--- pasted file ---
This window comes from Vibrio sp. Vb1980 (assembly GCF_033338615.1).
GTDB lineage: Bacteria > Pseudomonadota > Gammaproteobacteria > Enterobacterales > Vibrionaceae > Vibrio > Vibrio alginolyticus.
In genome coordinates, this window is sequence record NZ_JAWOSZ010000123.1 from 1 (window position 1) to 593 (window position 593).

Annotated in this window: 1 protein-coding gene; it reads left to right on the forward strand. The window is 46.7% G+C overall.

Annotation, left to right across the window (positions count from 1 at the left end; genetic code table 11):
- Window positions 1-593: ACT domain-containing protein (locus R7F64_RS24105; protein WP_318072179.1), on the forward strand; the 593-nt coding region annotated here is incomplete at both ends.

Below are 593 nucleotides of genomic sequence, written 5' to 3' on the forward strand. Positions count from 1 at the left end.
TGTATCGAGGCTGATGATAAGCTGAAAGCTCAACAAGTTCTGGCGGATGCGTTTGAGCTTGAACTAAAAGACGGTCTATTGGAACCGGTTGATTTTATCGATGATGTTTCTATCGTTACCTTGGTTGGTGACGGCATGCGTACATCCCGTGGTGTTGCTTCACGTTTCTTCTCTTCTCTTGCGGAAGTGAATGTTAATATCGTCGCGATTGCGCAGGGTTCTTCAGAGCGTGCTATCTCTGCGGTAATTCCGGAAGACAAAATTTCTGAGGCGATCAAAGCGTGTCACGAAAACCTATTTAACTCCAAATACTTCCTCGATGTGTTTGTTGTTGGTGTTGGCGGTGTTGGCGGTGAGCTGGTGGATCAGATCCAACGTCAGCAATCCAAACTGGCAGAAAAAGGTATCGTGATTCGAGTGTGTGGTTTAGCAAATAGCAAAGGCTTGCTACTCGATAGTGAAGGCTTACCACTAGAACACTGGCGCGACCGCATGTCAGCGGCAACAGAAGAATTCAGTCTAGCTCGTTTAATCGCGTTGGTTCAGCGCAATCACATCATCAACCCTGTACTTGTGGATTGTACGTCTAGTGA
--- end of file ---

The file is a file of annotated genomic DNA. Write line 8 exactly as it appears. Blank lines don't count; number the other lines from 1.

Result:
TGTATCGAGGCTGATGATAAGCTGAAAGCTCAACAAGTTCTGGCGGATGCGTTTGAGCTTGAACTAAAAGACGGTCTATTGGAACCGGTTGATTTTATCGATGATGTTTCTATCGTTACCTTGGTTGGTGACGGCATGCGTACATCCCGTGGTGTTGCTTCACGTTTCTTCTCTTCTCTTGCGGAAGTGAATGTTAATATCGTCGCGATTGCGCAGGGTTCTTCAGAGCGTGCTATCTCTGCGGTAATTCCGGAAGACAAAATTTCTGAGGCGATCAAAGCGTGTCACGAAAACCTATTTAACTCCAAATACTTCCTCGATGTGTTTGTTGTTGGTGTTGGCGGTGTTGGCGGTGAGCTGGTGGATCAGATCCAACGTCAGCAATCCAAACTGGCAGAAAAAGGTATCGTGATTCGAGTGTGTGGTTTAGCAAATAGCAAAGGCTTGCTACTCGATAGTGAAGGCTTACCACTAGAACACTGGCGCGACCGCATGTCAGCGGCAACAGAAGAATTCAGTCTAGCTCGTTTAATCGCGTTGGTTCAGCGCAATCACATCATCAACCCTGTACTTGTGGATTGTACGTCTAGTGA